The 50 mile backcountry race started and the group rolled fairly easy through town before starting up a dirt road where everyone started to attack in order to break the group apart before it funneled into single track. The pace felt like we were starting an XC race, and I was worried that there was no way I was going to be able to hold this pace for another 45 miles. I held back a little because of that, and was sitting just inside the top 15 going up the first 45 minute single track climb. After that first climb the course dropped us back onto a long dirt road climb, and I started to gradually move up, group by group. The first feed station came and went, and I wasn’t thinking about or feeling my wrist. It was at this point Ben Sonntag caught me, and I realized I was in contention for a possible podium. Ben was riding a very similar pace to my own and we worked together, taking turns pulling and slowly picking off riders.

On the road into town just a mile from the finish, it was a crazy powerful feeling to realize I had just secured my first ever pro epic rides podium among the best riders in the country. The feeling of rolling across the finish line in 4th place behind Ben is an unexplainable feeling. Shaking hands with those guys and standing on their podium was truly amazing, and something that I will be trying to repeat in the future. On Tuesday I learned that I had fractured my ulna, but luckily I am still clear to ride and train, so I will be finishing preparations for National Champs in Winter Park, Colorado at the end of July. 

Iron Horse Bicycle Classic Race Report

By Ruth Holcomb

Every year for one weekend in Durango, Colorado, there is nothing on the towns mind but racing bikes. In my opinion, this is the best weekend of the year. The Iron Horse Bicycle Classic has been a tradition in Durango since 1972 and every year has grown to become the event it is today. From the hundreds of people that ride the road race on Saturday, to the BMX track built in the middle of the street for street rhythm, to the mountain bike race that rides through a brewery downtown, the weekend is truly the coolest biking event. I’ve been racing this event since I was super little, and after many years of racing the junior division, I decided to try racing the pro race.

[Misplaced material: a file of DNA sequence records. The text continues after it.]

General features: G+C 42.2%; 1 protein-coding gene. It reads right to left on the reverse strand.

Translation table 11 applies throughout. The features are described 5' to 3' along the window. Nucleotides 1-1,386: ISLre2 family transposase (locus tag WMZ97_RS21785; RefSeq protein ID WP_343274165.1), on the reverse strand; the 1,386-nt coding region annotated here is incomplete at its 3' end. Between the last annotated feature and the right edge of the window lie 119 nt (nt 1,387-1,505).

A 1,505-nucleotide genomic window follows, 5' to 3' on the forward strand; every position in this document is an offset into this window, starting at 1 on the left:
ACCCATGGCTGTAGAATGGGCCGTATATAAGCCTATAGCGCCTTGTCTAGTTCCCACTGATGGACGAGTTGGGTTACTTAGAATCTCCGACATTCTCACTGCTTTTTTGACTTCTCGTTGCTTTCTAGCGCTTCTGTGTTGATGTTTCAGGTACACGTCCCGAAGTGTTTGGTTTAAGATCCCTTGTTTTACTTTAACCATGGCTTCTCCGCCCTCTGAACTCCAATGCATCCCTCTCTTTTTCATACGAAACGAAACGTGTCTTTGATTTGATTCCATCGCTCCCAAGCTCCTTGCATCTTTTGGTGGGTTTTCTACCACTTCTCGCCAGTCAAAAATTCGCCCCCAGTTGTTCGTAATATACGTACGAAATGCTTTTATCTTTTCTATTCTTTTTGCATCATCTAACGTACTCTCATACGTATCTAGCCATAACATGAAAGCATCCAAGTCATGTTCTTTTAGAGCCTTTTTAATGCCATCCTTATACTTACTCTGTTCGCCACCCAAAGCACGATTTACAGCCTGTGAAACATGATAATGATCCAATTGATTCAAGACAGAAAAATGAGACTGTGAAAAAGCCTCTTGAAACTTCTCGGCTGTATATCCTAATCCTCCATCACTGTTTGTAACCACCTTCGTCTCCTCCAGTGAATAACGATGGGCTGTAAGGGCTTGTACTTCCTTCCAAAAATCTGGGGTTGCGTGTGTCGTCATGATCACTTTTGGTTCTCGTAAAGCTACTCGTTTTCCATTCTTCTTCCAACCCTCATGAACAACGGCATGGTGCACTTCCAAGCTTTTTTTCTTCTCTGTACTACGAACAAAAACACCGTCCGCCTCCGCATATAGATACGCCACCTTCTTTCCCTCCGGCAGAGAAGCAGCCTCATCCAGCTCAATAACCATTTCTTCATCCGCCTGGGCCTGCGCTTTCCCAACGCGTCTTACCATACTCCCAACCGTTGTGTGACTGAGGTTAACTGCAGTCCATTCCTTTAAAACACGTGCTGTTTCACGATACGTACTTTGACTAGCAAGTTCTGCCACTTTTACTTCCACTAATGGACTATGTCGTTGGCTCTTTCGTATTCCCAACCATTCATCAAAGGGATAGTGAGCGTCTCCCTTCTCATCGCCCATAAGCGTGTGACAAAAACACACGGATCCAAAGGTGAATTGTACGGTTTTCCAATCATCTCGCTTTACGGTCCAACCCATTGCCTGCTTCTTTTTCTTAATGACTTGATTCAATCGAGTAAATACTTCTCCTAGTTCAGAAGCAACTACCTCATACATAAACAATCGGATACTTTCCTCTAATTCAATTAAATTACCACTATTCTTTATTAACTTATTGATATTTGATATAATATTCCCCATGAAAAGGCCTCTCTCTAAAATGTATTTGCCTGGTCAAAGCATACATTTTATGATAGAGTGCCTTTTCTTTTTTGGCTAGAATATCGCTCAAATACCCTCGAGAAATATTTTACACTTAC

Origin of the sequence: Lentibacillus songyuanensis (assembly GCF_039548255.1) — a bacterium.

I’ve grown up riding and trying to stay with the pro women that live in Durango, and until this year I couldn’t really hang with them. I was pretty nervous to jump into this race. The day before, I had raced the road race that conquers two mountain passes, each over 10,000 feet elevation, and ends in a small mining town called Silverton. To my surprise, I placed 8th in that race. When I lined up Sunday for the mountain bike race, I had no idea what to expect. My legs were tired from the day before, but I also knew I had an edge on some of the ladies on a mountain bike.

The race start was located in downtown Durango and there were people lining practically the whole race course to watch. As the race started, I got pushed back quite a bit, as the course narrowed almost immediately after the start. After a quick single track section through a park, we popped back out onto the road. Up ahead, I saw my Bear Dev teammate, Katja Freeburn in the lead. I decided to try and work my way up to her. By the time we hit the singletrack again for our first climb of the race, Katja was almost in sight. Climbing is one of my strengths, and by the time we reached the top, I had caught up to Katja and we were leading the race. For the rest of the loop, Katja and I took turns pulling, she would pull the flats and descents, and I would pull the climbs. We looped back to downtown and reached the section of the course where you ride through a brewery.

This was definitely the most amazing part of the race. As you climbed up the ramp, you couldn’t help but smile as you heard tons of people screaming and cheering for you. As we looped back up for lap two and headed up the major climb, I looked back to see that Katja had disappeared. From then on, I rode solo. Midway through the lap, there was thunder and lightning, which eventually progressed to hail and sleet. This definitely became a challenge as the lap went on, as the course got slippery and cold. As I descended down into town, I saw my coach on the side of the road. He informed me as I rode by that the race had been shortened to two laps. At this point, I was in shock. I never expected I would do this well in the race. As I approached the ramp for my last lap through the brewery, the crowd greeted me louder than ever. I raced down the road and finished down in the park where I started. It was such an honor to win this race in my hometown. My goal for this race was to get top 15 and I completely surprised myself. The Iron Horse Bicycle Classic remains my favorite race and I cannot wait until next year to line up with the fastest in Durango and race in my hometown once again.